Yuuna and the Haunted Hot Springs

Yuuna and the Haunted Hot Springs Yaya FanserviceHappy Halloween, and what better time of year to take a look at an anime series about a ghost, a demon-slaying ninja, a psychic who fights evil spirits and a bunch of girls who regularly expose their naked bodies to the main character. Oh, that last bit isn’t particularly scary, is it (except in the case of predatory, drunken, anatomically-unlikely pervert Nonko), but this is what you get when ghostly tropes are combined with the laziest excesses of anime fanservice. Welcome to the Yuragi Inn, where nobody’s clothes stay on for very long.

As is often the case with anime that hails from the more lurid end of the spectrum, there are some good ideas buried deep amongst all the wardrobe malfunctions, and there are times when this series surprises the viewer by really kicking into gear. The story centres around a young man named Kogarashi who comes to live at the Inn. All the weird goings on there won’t discourage him, because he is a powerful psychic, capable of defeating evil spirits with a single knock-out punch. He is offered a room that is haunted by Yuuna, who is the ghost of a pretty girl whose clothing accidentally falls off when she cuddles up to Kogarashi in her sleep (and then repeatedly attacks him for it, following the predictable pattern of unfunny fanservice-based humour). Other girls are steadily added to the mix, building up into a sort of supernatural harem anime.

The other girls are fairly stereotypical and will be familiar character types for seasoned anime viewers. The aforementioned Nonko is by far the worst of the bunch. Chisaki is our link to the normal human world, Kogarashi’s school friend who has a crush on him (as per all the female characters, naturally), and gets drawn into his strange life and wants to befriend Yuuna, despite being unable to see or hear her. Sagiri is a ninja girl, and a very predictable tsundere character, while Yaya is probably the best of the bunch, a catgirl who is often accompanied by a giant cat god. Oboro is a sexually-aggressive warrior who is added into the mix fairly late in the series, and just wants to have Kogarashi’s babies. Koyuzu is a 10 year old tanuki who it trying to live like a human but can’t quite get the transformation right, so she still has tanuki ears and a tail. She’s a cute character, and mercifully isn’t really the subject of fanservice, although her obsession with the other girls’ breasts is distasteful. Mind you, I don’t suppose many viewers approach this show looking for restraint on the part of the animators. As usual, the fanservice has its lines that it cannot cross, and those lines are generally protected by conveniently positioned steam.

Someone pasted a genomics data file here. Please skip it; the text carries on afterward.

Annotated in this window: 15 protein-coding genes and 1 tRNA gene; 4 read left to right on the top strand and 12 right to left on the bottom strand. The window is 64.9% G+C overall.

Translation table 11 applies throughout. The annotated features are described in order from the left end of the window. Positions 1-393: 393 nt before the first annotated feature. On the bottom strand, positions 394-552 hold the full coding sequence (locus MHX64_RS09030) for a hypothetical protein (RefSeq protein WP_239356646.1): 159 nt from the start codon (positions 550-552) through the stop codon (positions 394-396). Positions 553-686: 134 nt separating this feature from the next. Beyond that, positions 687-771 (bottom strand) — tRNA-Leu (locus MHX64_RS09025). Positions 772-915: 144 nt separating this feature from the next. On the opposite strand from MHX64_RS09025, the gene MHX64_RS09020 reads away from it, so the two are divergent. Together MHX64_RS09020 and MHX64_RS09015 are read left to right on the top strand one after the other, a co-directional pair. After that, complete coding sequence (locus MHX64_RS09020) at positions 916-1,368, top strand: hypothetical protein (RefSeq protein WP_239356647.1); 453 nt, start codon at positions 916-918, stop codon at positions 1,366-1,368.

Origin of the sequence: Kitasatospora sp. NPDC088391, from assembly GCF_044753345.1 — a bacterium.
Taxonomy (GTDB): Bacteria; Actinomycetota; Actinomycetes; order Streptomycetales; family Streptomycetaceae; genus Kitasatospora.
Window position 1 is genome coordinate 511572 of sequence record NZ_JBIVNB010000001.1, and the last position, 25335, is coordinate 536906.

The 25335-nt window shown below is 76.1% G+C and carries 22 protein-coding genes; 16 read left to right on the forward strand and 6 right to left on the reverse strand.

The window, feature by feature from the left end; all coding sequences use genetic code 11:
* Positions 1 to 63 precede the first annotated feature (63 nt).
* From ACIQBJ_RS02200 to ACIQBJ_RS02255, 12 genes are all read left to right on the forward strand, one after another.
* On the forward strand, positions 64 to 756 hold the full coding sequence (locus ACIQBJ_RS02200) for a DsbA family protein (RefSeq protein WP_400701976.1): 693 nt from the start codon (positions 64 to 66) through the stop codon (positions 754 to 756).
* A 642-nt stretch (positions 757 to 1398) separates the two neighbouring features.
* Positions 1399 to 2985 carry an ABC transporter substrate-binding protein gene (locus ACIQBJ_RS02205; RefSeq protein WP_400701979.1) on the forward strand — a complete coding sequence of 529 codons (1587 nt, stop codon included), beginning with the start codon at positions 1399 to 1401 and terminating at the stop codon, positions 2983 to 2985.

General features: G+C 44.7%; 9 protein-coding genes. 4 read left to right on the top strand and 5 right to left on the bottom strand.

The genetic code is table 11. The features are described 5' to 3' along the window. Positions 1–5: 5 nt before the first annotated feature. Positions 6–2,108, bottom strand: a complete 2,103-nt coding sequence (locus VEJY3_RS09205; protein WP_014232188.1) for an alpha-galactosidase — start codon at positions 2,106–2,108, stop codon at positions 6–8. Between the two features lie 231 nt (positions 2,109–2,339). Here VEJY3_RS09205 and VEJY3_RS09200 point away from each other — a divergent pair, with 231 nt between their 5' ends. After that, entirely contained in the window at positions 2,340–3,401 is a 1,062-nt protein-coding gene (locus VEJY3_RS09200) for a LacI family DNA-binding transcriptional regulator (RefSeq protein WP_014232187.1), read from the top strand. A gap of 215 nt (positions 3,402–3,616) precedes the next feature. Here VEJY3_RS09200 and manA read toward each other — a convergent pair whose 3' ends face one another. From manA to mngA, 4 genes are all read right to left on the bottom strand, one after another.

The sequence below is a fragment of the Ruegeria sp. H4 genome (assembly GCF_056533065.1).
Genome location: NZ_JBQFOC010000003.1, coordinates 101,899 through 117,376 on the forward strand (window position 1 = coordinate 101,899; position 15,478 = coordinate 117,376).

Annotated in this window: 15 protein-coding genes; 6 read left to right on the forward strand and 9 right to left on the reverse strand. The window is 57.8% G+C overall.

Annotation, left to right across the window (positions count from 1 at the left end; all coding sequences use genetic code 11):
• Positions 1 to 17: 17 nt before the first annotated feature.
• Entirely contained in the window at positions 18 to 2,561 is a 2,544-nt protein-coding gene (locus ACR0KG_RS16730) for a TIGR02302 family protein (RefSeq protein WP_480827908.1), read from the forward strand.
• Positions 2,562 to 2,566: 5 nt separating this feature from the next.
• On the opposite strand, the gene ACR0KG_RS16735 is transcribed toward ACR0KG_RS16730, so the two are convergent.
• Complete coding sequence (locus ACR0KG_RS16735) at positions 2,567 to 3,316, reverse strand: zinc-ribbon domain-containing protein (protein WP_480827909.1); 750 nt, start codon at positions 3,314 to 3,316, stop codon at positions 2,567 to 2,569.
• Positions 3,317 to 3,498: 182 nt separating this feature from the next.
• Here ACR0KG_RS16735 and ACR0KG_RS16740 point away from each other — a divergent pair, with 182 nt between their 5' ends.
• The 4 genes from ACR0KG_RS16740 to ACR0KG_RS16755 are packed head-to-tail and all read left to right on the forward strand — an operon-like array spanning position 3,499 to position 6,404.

Most episodes mainly consist of the girls engaging in some kind of conversation or activity that leads to accidental nudity. Episode titles such as “Yuuna’s Body Measurements” and “Yuuna and the Hot Spring Ping Pong” probably tell you everything you need to know. However, there are times when the writer concentrates on the drama and the series kicks into gear. Early in the season a bunch of exorcists turn up to try to get rid of Yuuna, which sets up Kogarashi nicely in the heroic role and creates an emotional connection between them. There is a two-episode arc in the middle of the season with Yuuna getting kidnapped by an enemy who is immensely powerful, which is quite dramatic and certainly a step up from most of the series. There is also a reasonably strong ending to the season, with Kogarashi and Yuuna helping another spirit to ascend, and the question posed about what Yuuna’s own lingering regret might be. On the more disappointing and predictable end of the scale, there is also the inevitable appearance of a tentacled monster that dissolves fabric: convenient for the fanservice quota; inconvenient for the objectified females.

Some of these kinds of shows that appear to be trashy can often surprise the viewer with strong emotional and/or dramatic content, so they are always worth checking out if you’re not easily offended. This one didn’t have a lot to offer, but it’s a bit of silly escapism that passes the time if you’re not looking for something to particularly engage the brain. Don’t come to this show looking for creepy Halloween thrills though. The only scary thing about these haunted hot springs is Nonko’s gravity-defying anatomy.   RP

About Roger Pocock

Co-writer on junkyard.blog. Author of windowsintohistory.wordpress.com. Editor of frontiersmenhistorian.info
This entry was posted in Anime, Entertainment, Reviews, Television and tagged , , . Bookmark the permalink.

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